Thank you for registering for the event "The Power of the American Vote in and for Africa: How Americans Who Vote in Africa Can Shape US Policies"
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Join our Caucuses. DA sponsors caucus groups, which exist to engage members with a particular area of interest in campaigns, initiatives, and advocacy projects.
All Democrats Abroad members are welcome to join them. Learn More.
Help other Americans Abroad get registered to vote and request an absentee ballot. Become a VFA Voting Champion. Learn More.
Spread the word about voting from abroad. Explore ideas to help get out the vote.
Make a video to help other Americans understand the importance of voting in 2020. Information and script here.
Make a donation to help get out the vote.
Take part in our events. Due to the COVID-19 pandemic, most of our events are online and open to anyone who wants to attend. Learn More.
I came home from work and instead of the usual puddle of piss in my doorway, there was a dead rat. It was the size of a cat and laid in state on a white paper plate; a message from the dealers, steerers, and lookouts who sat on stoops and lounged in tenement doorways on First Street; a drug supermarket where cars with Jersey plates and dudes in ragged sneakers came to cop. It was the eighties.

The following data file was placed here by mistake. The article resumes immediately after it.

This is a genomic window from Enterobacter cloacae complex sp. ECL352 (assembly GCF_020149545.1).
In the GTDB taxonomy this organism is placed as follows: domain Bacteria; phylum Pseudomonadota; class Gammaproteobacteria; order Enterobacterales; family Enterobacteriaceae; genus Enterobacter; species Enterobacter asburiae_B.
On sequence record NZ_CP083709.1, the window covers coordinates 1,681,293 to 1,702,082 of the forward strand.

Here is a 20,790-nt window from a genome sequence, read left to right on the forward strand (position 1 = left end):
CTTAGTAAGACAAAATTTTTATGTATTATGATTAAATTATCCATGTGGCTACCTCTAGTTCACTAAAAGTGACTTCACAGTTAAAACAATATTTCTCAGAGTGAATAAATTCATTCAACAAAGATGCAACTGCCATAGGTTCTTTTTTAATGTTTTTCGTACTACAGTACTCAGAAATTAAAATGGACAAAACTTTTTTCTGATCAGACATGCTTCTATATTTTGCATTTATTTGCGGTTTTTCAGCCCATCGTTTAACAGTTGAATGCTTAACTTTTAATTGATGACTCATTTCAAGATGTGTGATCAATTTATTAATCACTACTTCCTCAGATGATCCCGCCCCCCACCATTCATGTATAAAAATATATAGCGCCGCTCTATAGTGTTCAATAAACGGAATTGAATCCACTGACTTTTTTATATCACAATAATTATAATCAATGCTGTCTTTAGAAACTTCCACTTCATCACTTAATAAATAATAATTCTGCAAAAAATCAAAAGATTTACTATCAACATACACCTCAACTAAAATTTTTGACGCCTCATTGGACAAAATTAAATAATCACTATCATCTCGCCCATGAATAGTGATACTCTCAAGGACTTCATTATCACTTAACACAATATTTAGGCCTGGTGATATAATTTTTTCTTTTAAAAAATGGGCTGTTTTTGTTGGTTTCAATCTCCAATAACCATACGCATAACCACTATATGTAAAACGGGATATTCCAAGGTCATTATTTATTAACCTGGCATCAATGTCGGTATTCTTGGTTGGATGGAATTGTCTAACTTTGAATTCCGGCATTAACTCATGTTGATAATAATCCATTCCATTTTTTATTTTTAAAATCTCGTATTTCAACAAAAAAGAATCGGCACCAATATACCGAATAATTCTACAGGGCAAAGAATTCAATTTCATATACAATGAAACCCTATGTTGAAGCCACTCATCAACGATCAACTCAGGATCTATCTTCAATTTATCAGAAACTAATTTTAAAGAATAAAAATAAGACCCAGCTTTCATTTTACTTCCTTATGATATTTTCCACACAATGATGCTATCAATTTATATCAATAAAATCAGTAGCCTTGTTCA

There were drugs on the block when I moved there five years before after serving every day of a three-year sentence at Lewisburg Federal Penitentiary for the minor crime of passing bad checks and the major crime of being a smart-ass New York ni****r. Drugs on the block did not matter. What mattered was my ground floor loft, a former hippie belt factory more than twice the size of the railroad apartments upstairs. The rent was two-fifty a month and there was no heat, electricity, or plumbing when I moved in. A broken toilet in the middle of the floor was all that remained. With my overtime, I could make it a dream apartment. My arrogance had gotten me a job at a bigtime Wall Street law firm, where I worked sixty, seventy, sometimes eighty hours a week on deals worth billions. Every day I locked horns with biggety Harvard and Yale lawyers who decided I was a revolutionary.
After five years I knew my neighbors well enough to nod hello. My front door opened to the sidewalk and I did not have to enter the building with the weekend one-night stands from gay bars in the West Village.Read more
What a country committee leader does:
The Caucus Chair of issues concerning African Americans and to promote MLK Day, Black History Month in February and Women's History Month in March.
- Work with your country committee
- Disseminate information to members
- Coordinate caucus-related events in your country
- Periodically report to the global caucus steering committee
- Finding ways to add diversity to non-caucus events
- Establishing working committees on legislative or policy issues
- Running and attending meetings
- Other duties as required